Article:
The biggest draw at the Houghton Mifflin exhibit wasn’t a book, but coming attractions for a movie, Part 1 of J.R.R. Tolkien’s The Lord of the Rings trilogy, The Fellowship of the Ring, which opens Dec. 19.
Tolkien’s fantasy novels, beginning with The Hobbit in 1938 and The Fellowship of the Ring in 1954, have sold 25 million copies in the USA and 100 million worldwide. Now his American publisher, borrowing some Hollywood hype and capital letters, is preparing as “the Book of the Century becomes the Motion Picture Trilogy of the Decade and the Publishing Event of the Year.”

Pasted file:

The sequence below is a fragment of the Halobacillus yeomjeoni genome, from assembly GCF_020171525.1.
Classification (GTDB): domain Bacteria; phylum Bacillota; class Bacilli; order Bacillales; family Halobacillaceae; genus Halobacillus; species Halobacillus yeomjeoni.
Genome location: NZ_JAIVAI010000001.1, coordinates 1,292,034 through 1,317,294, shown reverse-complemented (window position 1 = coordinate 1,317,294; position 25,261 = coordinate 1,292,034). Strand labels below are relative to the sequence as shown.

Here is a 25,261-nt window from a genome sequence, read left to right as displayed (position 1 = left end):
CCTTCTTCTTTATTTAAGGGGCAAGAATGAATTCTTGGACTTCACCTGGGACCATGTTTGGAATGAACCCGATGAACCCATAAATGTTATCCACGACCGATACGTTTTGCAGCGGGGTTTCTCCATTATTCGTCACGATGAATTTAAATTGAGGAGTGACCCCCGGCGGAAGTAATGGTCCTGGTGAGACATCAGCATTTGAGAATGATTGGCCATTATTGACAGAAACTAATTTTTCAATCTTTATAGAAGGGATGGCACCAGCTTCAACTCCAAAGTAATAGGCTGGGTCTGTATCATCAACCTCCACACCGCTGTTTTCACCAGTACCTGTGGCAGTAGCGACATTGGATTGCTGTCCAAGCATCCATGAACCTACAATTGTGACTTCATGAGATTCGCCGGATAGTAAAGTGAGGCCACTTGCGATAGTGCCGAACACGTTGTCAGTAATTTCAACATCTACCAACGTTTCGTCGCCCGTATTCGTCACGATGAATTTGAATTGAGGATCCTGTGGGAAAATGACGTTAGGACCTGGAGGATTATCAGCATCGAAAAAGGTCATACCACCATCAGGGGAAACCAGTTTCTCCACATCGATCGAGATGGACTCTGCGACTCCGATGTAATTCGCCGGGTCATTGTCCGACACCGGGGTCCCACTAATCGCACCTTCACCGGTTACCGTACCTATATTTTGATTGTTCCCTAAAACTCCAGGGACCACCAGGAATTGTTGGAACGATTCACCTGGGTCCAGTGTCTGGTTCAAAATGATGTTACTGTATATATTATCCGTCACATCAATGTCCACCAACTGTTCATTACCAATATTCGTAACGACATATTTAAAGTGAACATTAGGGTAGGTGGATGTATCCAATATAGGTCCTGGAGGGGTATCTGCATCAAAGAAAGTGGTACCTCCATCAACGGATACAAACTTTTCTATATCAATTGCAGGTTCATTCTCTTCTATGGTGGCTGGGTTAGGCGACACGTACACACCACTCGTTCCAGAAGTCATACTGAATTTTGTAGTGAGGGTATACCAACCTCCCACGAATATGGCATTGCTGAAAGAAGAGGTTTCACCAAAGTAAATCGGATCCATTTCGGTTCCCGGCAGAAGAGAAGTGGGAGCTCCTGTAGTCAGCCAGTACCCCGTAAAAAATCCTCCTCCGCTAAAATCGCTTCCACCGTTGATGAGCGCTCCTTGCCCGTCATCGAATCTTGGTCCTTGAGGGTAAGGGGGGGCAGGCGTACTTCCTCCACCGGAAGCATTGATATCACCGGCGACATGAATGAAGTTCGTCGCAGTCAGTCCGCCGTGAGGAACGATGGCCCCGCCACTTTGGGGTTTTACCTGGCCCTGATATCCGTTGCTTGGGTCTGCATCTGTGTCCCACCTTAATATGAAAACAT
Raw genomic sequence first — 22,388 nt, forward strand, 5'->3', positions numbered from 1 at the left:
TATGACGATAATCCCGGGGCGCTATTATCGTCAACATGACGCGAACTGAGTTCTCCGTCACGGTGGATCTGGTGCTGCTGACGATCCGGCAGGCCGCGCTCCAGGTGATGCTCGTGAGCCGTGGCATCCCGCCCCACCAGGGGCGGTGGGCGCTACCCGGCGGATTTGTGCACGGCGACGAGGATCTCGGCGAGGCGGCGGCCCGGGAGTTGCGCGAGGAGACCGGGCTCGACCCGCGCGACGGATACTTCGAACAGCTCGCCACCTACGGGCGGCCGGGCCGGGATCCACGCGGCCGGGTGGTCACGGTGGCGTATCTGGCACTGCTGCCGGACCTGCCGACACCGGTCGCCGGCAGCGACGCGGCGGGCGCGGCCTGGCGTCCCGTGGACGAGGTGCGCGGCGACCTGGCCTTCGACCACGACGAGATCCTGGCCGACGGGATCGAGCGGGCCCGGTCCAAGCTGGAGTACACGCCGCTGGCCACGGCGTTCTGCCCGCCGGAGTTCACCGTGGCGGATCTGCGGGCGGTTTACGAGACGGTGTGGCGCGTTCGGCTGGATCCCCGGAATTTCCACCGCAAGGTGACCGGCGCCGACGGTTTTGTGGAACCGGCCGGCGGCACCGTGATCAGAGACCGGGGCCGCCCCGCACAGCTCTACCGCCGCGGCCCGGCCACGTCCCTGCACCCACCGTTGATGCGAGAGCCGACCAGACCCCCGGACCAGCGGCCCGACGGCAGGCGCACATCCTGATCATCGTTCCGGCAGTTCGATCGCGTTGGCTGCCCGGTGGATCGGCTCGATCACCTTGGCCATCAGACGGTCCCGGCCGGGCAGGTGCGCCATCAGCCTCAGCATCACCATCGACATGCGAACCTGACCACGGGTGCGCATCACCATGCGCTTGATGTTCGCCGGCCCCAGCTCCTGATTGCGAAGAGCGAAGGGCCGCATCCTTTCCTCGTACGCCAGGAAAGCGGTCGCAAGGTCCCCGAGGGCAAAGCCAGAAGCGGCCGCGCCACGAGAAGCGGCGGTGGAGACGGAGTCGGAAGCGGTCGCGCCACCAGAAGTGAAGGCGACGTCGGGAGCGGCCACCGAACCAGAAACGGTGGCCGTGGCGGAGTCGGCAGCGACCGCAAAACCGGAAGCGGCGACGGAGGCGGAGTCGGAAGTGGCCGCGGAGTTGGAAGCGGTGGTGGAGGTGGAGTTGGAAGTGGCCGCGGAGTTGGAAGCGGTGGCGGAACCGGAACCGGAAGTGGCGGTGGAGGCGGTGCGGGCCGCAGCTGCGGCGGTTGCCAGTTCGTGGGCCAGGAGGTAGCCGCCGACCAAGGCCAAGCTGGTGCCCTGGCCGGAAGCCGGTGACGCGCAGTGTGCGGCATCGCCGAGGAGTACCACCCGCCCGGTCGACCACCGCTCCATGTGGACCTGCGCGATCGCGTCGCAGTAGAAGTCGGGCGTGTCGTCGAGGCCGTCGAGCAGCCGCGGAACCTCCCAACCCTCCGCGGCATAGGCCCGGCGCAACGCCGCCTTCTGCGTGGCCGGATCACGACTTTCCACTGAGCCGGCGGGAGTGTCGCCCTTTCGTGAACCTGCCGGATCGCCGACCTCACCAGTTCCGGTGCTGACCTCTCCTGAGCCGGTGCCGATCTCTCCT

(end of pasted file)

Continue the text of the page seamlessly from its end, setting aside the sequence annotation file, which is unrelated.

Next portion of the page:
That includes a Visual Companion and an Official Movie Guide, both out in November, and new movie tie-in covers, but no novelization of the movie. [Emphasis mine – David]
“There’s no need for one,” says Clay Harper, Tolkien project director for Houghton Mifflin. “We already have the novel, and the mov- ie is as true to Tolkien as is possible.”
And what of that other fantasy series, J.K. Rowling’s Harry Potter novels, making its movie debut in November?
“I may be in a minority, but I’d argue that Harry Potter is more of a mystery for kids,” Harper says. Lord of the Rings is more complex, on a vaster scale, much darker, and more of an adult story. . . . It invites rereading. I see different things at 42 than I did at 14.”
Please click on the link below to read the entire article.